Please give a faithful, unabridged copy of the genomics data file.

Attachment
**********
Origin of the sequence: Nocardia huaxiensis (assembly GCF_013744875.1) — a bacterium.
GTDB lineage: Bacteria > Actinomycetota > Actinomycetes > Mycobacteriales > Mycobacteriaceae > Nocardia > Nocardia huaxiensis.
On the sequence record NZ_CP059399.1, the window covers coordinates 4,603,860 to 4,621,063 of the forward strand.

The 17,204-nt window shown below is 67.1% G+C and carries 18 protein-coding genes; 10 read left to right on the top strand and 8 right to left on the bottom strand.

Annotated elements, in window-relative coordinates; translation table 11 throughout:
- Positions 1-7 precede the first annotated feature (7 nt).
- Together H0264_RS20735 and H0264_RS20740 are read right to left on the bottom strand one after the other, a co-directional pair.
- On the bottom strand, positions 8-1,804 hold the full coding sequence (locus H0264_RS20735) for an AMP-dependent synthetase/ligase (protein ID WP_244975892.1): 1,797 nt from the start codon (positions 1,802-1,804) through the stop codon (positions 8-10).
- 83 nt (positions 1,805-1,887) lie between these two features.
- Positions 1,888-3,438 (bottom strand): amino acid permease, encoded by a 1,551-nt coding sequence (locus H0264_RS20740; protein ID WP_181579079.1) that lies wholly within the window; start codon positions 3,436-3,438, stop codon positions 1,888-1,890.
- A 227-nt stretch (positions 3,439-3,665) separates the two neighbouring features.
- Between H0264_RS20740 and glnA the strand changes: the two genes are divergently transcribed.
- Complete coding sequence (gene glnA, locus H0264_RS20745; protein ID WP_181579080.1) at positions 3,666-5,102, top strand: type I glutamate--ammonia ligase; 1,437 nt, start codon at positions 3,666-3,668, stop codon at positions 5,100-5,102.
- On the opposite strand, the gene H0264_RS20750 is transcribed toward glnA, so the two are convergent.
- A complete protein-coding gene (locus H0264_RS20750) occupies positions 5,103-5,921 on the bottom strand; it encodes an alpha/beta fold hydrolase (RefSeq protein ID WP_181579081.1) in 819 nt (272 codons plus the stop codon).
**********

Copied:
Origin of the sequence: Nocardia huaxiensis (assembly GCF_013744875.1) — a bacterium.
GTDB lineage: Bacteria > Actinomycetota > Actinomycetes > Mycobacteriales > Mycobacteriaceae > Nocardia > Nocardia huaxiensis.
On the sequence record NZ_CP059399.1, the window covers coordinates 4,603,860 to 4,621,063 of the forward strand.

The 17,204-nt window shown below is 67.1% G+C and carries 18 protein-coding genes; 10 read left to right on the top strand and 8 right to left on the bottom strand.

Annotated elements, in window-relative coordinates; translation table 11 throughout:
- Positions 1-7 precede the first annotated feature (7 nt).
- Together H0264_RS20735 and H0264_RS20740 are read right to left on the bottom strand one after the other, a co-directional pair.
- On the bottom strand, positions 8-1,804 hold the full coding sequence (locus H0264_RS20735) for an AMP-dependent synthetase/ligase (protein ID WP_244975892.1): 1,797 nt from the start codon (positions 1,802-1,804) through the stop codon (positions 8-10).
- 83 nt (positions 1,805-1,887) lie between these two features.
- Positions 1,888-3,438 (bottom strand): amino acid permease, encoded by a 1,551-nt coding sequence (locus H0264_RS20740; protein ID WP_181579079.1) that lies wholly within the window; start codon positions 3,436-3,438, stop codon positions 1,888-1,890.
- A 227-nt stretch (positions 3,439-3,665) separates the two neighbouring features.
- Between H0264_RS20740 and glnA the strand changes: the two genes are divergently transcribed.
- Complete coding sequence (gene glnA, locus H0264_RS20745; protein ID WP_181579080.1) at positions 3,666-5,102, top strand: type I glutamate--ammonia ligase; 1,437 nt, start codon at positions 3,666-3,668, stop codon at positions 5,100-5,102.
- On the opposite strand, the gene H0264_RS20750 is transcribed toward glnA, so the two are convergent.
- A complete protein-coding gene (locus H0264_RS20750) occupies positions 5,103-5,921 on the bottom strand; it encodes an alpha/beta fold hydrolase (RefSeq protein ID WP_181579081.1) in 819 nt (272 codons plus the stop codon).